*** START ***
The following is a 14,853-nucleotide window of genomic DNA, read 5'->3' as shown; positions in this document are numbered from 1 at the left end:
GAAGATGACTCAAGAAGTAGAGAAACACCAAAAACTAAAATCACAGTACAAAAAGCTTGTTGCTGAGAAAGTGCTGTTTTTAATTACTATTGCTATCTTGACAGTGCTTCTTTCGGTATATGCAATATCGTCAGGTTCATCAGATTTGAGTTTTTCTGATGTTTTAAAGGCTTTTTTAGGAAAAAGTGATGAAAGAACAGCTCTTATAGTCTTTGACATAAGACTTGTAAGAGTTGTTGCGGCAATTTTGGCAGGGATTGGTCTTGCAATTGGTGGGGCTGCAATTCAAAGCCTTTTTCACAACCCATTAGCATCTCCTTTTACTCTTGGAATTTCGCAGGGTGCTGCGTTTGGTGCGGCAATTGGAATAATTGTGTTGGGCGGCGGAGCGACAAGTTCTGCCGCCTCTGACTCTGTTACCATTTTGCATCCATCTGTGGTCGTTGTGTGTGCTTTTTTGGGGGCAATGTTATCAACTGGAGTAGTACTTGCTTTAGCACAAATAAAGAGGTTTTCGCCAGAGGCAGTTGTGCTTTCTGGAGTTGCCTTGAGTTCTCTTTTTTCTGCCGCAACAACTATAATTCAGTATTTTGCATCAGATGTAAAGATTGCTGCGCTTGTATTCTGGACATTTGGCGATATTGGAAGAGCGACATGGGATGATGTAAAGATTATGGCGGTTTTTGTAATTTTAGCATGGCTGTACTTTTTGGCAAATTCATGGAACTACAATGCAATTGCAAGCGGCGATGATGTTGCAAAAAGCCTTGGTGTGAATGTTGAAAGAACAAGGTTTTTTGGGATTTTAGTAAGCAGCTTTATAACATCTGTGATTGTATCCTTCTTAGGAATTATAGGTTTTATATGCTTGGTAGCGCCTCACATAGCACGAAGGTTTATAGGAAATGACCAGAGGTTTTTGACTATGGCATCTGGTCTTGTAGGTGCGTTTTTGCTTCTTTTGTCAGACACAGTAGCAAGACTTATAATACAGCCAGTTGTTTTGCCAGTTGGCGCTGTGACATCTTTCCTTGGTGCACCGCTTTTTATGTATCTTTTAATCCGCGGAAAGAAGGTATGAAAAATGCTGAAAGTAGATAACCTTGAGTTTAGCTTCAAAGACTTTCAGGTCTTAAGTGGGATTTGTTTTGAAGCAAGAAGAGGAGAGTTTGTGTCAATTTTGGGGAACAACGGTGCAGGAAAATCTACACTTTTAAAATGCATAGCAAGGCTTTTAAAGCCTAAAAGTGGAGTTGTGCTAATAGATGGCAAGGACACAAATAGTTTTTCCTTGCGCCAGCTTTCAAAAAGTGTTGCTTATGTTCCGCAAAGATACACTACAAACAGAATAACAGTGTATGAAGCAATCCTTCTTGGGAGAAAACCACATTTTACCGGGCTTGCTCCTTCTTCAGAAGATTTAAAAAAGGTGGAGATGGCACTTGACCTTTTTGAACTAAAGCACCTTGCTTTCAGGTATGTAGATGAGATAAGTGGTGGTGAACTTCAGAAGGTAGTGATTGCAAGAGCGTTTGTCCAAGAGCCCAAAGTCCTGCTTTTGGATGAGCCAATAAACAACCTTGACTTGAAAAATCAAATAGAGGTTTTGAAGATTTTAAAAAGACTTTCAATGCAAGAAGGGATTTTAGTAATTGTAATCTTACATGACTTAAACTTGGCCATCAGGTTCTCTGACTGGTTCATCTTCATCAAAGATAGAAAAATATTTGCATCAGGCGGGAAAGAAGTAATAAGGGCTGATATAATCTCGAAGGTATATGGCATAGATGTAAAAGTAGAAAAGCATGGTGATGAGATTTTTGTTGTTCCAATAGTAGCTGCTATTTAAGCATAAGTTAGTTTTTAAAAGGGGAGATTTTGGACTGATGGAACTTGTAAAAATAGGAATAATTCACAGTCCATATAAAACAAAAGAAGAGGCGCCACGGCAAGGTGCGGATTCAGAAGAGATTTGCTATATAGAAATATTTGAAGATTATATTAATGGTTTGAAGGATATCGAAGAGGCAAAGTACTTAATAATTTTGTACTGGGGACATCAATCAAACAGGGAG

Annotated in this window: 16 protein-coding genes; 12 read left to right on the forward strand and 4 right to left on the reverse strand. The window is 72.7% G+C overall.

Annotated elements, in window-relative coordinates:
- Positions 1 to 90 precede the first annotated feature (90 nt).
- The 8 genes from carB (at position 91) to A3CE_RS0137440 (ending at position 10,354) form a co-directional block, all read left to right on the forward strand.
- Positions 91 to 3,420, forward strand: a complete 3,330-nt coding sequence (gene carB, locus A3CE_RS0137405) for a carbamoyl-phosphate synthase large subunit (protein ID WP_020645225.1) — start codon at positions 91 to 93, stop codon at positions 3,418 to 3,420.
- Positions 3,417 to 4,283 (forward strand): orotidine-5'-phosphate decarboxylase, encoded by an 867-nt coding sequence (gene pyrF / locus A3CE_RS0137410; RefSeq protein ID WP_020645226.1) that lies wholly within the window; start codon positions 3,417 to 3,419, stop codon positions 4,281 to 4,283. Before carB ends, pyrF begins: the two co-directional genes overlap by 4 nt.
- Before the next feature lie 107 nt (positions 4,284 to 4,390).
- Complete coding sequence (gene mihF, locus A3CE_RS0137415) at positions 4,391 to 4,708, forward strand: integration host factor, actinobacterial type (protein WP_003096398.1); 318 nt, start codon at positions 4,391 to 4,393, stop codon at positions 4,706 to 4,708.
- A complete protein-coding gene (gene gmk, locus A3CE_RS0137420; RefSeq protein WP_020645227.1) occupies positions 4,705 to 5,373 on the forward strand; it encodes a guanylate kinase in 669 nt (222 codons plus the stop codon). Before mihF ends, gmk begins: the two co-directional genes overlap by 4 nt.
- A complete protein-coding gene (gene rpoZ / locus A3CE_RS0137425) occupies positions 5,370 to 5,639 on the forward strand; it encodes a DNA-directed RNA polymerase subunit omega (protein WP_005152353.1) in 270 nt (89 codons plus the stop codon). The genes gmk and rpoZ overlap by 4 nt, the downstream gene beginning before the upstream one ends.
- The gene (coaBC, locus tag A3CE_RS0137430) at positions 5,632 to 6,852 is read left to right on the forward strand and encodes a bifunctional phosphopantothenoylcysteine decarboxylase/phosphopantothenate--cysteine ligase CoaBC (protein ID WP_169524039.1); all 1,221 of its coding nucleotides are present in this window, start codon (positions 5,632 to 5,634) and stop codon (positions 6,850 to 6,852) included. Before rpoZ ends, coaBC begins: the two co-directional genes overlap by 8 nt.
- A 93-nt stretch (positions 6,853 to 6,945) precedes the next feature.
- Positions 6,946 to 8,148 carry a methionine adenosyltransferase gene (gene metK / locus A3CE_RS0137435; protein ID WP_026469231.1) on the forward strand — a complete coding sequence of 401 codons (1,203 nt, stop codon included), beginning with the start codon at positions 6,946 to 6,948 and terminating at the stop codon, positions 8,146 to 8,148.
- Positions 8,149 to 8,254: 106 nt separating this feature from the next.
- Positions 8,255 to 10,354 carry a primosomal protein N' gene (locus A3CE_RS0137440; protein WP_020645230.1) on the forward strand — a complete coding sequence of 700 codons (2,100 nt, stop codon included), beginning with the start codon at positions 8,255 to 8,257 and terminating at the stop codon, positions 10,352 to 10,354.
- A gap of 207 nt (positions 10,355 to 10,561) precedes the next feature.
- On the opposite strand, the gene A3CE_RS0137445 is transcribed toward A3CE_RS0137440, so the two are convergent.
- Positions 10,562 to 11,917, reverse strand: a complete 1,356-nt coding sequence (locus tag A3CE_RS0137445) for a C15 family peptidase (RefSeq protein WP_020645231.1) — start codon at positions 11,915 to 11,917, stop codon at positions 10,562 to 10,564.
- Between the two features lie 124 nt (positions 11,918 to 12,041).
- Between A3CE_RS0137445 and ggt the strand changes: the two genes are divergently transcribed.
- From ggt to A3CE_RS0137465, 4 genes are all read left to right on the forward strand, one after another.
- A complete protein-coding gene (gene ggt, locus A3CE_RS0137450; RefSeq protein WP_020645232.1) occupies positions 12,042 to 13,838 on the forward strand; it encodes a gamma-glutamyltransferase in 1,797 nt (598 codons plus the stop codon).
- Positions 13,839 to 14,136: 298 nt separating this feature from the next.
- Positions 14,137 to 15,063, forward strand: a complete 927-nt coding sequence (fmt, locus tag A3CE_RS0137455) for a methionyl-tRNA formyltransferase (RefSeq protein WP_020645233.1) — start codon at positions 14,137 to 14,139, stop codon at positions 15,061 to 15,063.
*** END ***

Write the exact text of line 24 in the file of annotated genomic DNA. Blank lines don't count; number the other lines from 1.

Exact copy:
- A complete protein-coding gene (gene ggt, locus A3CE_RS0137450; RefSeq protein WP_020645232.1) occupies positions 12,042 to 13,838 on the forward strand; it encodes a gamma-glutamyltransferase in 1,797 nt (598 codons plus the stop codon).